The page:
The IB impact on success

“I used to wonder if all those late nights studying would pay off.”

First-year student Micheal Green (’15) is not talking about his first semester at Wake Forest. He is referring to his experience as a student in the International Baccalaureate (IB) Diploma Program at Parkland High School in Winston-Salem.

The IB program is a rigorous course of study that presents a liberal arts curriculum from a global perspective, university-level work, and required examinations that are developed and marked on an international standard.

While some classmates complain about a five- or 10-page paper, Green, a Joseph G. Gordon scholarship recipient, says the writing-intensive IB curriculum prepared him for the three lengthy essays and weekly in-class writing assignments required in his English 111 class.

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Jay Mathews will speak in Wait Chapel on Wednesday, March 7, at 7 p.m. Hosted by Wake Forest and The International Baccalaureate Schools of North Carolina, the event is free and open to the public.

On Wednesday, March 7, Green will join hundreds in Wait Chapel to hear longtime Washington Post education columnist Jay Mathews discuss IB as what he believes is right in American education today.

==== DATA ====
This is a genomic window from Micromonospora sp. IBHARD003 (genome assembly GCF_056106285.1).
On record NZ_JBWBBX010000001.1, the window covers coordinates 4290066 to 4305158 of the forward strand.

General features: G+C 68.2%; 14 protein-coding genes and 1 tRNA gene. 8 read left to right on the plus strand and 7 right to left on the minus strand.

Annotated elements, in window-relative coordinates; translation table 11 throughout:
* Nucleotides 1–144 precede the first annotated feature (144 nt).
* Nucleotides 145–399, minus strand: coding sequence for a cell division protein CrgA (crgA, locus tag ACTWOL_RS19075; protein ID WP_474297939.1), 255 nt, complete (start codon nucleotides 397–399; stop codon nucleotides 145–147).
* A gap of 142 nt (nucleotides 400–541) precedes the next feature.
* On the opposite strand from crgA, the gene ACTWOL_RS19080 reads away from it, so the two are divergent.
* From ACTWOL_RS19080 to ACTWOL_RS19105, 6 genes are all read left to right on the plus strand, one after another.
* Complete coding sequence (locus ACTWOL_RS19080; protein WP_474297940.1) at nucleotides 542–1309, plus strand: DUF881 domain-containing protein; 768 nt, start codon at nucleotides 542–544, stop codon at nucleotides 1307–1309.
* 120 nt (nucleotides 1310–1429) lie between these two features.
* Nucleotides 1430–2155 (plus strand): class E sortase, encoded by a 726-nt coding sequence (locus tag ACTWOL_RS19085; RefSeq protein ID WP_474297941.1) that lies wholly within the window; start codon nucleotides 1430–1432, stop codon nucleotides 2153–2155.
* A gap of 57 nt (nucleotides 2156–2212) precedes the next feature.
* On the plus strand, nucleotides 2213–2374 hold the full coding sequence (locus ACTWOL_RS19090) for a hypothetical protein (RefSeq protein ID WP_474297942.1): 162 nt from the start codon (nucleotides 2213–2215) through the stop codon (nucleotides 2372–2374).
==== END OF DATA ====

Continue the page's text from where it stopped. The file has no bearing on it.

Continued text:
In addition to writing for the Post for more than 40 years, Mathews is the author of multiple books including Supertest: How the International Baccalaureate Can Strengthen Our Schools, Escalante: The Best Teacher in America, and Work Hard Be Nice. His deep understanding of IB objectives and results has made him a proponent of the challenging curriculum’s impact on students and their respective communities.

Wake Forest has long encouraged prospective students to pursue the most challenging curriculum offered to them, whether it’s IB, Advanced Placement (AP), or another advanced course of study.

“Pursuing the most rigorous curriculum signals academic motivation and intellectual curiosity. Excelling in that curriculum suggests that the student is well prepared for academically strenuous college classes and is likely to be a successful member of the campus community,” Dean of Admissions Martha Allman recently wrote in a guest column for the Washington Post. She added, “We look forward to a discussion of how our educational system must prepare and push students to meet world-class standards.”

As for Green – who, in addition to excelling in his coursework, is active in Gospel Choir and the Black Student Alliance on campus – there’s no longer a question of pay-off.

“My IB English teacher, Mr. Marshall Marvelli, recognized my writing skills and really pushed me,” said Green. “He gave us challenging, lengthy assignments, which helped me develop a more mature writing style that has served me very well at Wake Forest so far.”

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